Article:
Grilled lamb chops infused with rosemary garlic flavours! The marinade is made with red wine vinegar which pairs well with lamb because it cuts through the richness of the strong lamb flavour, and it tenderises economical cuts of lamb. Make this with any quick-cook cut of lamb, chops or steaks.
Fire up the BBQ or cook this on your stove!
Lamb is unofficially and affectionately the national protein of Australia. Roast Lamb with Gravy and Crunchy Roast Potatoes is about as classic as you can get for Aussie Sunday gatherings. And when summer arrives, we fire up our barbies and on go the sausages and chops.
And while there is absolutely nothing wrong with simply seasoning the lamb with salt and pepper, isn’t it nice to make a little extra effort sometimes and do something different? Especially if you’re using a better value cut of lamb like Lamb Loin Chops. As opposed to Lamb Cutlets (I think they are called Lamb Rib Chops in the States) which are a prized cut that us Aussie pay top dollar for.
When using a good value cut of lamb chops/steak, marinating is extra fantastic because it tenderises the meat, infuses with flavour and the red wine vinegar I use in my marinade really compliments that rich lamb-y flavour as well as cutting through fat (good value lamb chops here in Australia tend to come with a decent amount of fat around the edges).
Lamb and rosemary go together like tomato and basil. It just works. And of course, garlic goes with everything. So the flavour combination going on in this is very classic.
You can see how juicy the lamb is in the photo above. I didn’t even make a jus with the remaining marinade, it is just how the lamb comes out. The marinade makes the lamb chops extra juicy, some of which seeps while the lamb is resting.
Hands up how many people grew up with the classic Meat-And-Three-Veg dinners? When I was growing up, it was about as far from that as you can be. In summer, we grilled Yakitori and Tsukune (Chicken Meatballs – so good!), seafood like Miso Marinated Salmon and Saikyo Miso Marinated Fish, and had ice cold soba with tempura. (PS Some of those recipes go through to my mother’s Japanese food blog 🤗)
So for me, when I slept over at friends’ houses and was served up chops, mash and peas for dinner, it was an eye opener, a treat.
My, isn’t it good that I’m now all grown up and I can make this for myself anytime? 😉 – Nagi x
PS Though no peas. What food blogger doesn’t have peas in the freezer at all times? 🙄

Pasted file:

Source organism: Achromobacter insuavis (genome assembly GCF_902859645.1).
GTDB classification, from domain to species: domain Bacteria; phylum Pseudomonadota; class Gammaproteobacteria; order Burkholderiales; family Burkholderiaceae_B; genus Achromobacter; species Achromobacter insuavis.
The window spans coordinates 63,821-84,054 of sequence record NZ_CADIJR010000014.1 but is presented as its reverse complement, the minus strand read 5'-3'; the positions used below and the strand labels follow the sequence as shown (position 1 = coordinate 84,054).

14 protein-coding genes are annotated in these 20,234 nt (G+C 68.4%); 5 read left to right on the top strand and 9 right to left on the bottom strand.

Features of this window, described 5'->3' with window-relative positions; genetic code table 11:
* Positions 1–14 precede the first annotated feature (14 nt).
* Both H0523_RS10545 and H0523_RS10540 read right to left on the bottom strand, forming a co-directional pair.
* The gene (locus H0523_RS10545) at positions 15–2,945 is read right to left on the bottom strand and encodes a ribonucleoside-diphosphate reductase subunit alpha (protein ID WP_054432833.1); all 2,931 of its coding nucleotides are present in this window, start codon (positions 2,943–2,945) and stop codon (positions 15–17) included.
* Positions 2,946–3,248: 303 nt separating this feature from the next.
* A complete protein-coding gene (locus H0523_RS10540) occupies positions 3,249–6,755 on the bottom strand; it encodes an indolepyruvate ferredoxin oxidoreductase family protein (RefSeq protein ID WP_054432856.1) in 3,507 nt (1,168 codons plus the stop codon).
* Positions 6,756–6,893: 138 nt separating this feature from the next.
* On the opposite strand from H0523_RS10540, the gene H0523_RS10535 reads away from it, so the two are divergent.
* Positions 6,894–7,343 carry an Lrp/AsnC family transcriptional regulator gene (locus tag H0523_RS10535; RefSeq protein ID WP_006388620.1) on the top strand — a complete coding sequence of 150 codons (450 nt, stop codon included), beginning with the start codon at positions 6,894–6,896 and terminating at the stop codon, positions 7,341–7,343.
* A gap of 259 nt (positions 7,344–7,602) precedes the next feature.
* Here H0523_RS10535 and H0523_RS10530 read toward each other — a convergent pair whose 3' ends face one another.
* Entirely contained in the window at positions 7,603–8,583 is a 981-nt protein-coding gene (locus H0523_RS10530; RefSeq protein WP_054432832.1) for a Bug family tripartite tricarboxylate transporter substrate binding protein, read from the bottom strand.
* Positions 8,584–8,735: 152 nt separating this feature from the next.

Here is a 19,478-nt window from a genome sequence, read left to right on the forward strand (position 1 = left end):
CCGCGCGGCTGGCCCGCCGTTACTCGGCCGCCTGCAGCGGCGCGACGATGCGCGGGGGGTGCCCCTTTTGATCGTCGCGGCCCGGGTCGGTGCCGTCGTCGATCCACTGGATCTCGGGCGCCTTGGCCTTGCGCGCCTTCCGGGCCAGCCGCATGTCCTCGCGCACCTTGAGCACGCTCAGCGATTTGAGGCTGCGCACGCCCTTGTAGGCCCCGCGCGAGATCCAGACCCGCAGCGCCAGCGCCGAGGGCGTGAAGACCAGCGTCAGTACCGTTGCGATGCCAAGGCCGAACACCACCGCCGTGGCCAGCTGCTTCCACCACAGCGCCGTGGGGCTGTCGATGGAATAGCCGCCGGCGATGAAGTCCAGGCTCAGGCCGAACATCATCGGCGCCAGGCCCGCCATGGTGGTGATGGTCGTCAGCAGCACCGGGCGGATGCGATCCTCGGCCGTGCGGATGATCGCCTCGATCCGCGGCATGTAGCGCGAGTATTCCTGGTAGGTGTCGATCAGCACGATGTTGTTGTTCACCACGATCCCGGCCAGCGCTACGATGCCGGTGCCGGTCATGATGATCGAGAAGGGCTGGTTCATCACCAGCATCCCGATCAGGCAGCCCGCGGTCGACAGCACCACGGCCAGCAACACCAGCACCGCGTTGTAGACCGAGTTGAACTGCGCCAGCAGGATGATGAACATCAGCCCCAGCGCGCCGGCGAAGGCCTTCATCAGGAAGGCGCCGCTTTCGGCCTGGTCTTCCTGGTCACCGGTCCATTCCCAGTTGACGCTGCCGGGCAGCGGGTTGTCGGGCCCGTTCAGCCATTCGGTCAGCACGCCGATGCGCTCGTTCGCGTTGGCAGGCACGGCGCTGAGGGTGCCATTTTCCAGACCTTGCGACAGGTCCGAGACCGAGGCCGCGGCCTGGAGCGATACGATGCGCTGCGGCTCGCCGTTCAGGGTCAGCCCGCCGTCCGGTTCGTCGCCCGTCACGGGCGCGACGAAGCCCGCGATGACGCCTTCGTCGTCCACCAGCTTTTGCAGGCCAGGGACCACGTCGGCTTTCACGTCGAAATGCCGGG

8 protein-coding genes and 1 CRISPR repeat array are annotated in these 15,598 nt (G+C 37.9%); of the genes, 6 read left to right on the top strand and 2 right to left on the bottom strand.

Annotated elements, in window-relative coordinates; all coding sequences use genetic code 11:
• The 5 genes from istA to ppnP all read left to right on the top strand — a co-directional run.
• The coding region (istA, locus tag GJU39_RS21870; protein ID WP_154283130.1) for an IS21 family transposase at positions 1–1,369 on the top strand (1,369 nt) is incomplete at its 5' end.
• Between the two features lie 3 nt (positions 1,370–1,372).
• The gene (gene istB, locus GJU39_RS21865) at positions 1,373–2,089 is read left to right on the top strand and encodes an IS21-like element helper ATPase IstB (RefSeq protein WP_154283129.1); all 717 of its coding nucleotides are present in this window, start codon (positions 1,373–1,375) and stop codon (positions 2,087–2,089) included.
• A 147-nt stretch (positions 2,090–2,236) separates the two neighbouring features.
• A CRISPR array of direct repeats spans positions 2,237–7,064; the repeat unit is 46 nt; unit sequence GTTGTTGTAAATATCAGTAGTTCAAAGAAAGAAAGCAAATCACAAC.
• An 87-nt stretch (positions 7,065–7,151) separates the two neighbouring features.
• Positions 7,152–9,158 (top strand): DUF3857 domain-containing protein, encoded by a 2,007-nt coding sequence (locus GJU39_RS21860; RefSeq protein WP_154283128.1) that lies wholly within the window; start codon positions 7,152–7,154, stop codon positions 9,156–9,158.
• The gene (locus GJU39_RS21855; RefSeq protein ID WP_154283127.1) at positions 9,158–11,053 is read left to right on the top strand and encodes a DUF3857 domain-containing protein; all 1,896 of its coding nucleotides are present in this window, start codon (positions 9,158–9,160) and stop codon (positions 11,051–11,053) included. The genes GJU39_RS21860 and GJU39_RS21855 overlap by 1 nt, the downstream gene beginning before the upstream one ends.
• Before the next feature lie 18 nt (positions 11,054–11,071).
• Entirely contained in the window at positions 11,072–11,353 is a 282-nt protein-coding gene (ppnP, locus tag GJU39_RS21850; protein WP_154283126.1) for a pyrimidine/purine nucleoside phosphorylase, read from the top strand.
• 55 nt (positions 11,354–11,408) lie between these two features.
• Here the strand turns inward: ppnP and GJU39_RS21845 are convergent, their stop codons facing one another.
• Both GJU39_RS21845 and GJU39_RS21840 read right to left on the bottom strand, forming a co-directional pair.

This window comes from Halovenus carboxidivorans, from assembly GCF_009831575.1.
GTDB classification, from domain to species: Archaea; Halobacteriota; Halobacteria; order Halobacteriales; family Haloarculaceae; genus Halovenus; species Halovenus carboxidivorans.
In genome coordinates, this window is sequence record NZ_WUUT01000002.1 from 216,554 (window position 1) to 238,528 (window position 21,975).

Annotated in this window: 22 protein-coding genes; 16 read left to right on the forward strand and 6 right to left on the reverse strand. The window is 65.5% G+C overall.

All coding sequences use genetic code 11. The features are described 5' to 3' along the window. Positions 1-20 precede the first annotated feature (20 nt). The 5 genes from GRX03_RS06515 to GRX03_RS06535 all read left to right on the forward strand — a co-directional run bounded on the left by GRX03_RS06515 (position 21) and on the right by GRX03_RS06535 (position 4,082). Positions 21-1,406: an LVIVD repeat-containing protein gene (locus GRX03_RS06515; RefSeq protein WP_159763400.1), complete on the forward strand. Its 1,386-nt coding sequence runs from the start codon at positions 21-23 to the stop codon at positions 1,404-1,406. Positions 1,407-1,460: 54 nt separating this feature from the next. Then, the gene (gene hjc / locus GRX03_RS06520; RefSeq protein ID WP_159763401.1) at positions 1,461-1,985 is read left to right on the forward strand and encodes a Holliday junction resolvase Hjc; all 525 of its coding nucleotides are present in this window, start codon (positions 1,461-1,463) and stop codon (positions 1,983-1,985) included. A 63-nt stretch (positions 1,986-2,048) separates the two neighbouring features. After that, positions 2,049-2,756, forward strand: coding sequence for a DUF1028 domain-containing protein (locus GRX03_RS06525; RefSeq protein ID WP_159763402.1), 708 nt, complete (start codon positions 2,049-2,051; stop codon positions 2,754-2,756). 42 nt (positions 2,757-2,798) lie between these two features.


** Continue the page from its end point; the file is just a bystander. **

PPS This marinade works equally well with larger cuts of quick-cooking lamb, like butterflied leg or shoulder. I haven’t tried it myself for long slow roasts because I don’t think slow roasted lamb needs to be marinated, they get the benefit of the long cook time.
- 600 - 800g/1.2 - 1.6lb lamb chops (4 - 8, depending on size)
- Oil, for cooking, if required
- 3 tbsp red wine vinegar
- 2 tbsp extra virgin olive oil
- 3 garlic cloves, minced
- 2 tsp finely chopped fresh rosemary (or 1½ tsp dried rosemary)
- ½ tsp dried thyme
- ¾ - 1 tsp sea salt
- Black pepper
- Mix Marinade ingredients in a bowl until salt dissolves. Add lamb, mix to coat, then marinate at least 2 hours, preferably overnight, up to 24 hours.
- Brush BBQ bars with oil if required (Note 1) and heat to medium high (or heat ½ tbsp oil in skillet on stove on medium high).
- Cook lamb to your taste. I had 4 x 150g/5oz lamb loin chops about 2cm/3/4" thick and 3 minutes on each side = medium. I also cooked smashed garlic cloves and rosemary sprigs for garnish.
- Transfer lamb to plate, cover loosely with foil and rest for 5 minutes.
- Serve with sides of choice!
2. To freeze, as soon as the lamb is placed in the marinade, seal ziplock bags and place in the freezer. Then defrost overnight in the fridge. The lamb will marinate while it is defrosting.
3. Nutrition per serving, assuming 150g/5oz lamb chops. This conservatively takes into account that half the oil and salt in the marinade is discarded.
Grilled Lamb Chops nutrition per serving.
LIFE OF DOZER
Dolphin spotting!! (His big head is in the way so you can’t see them).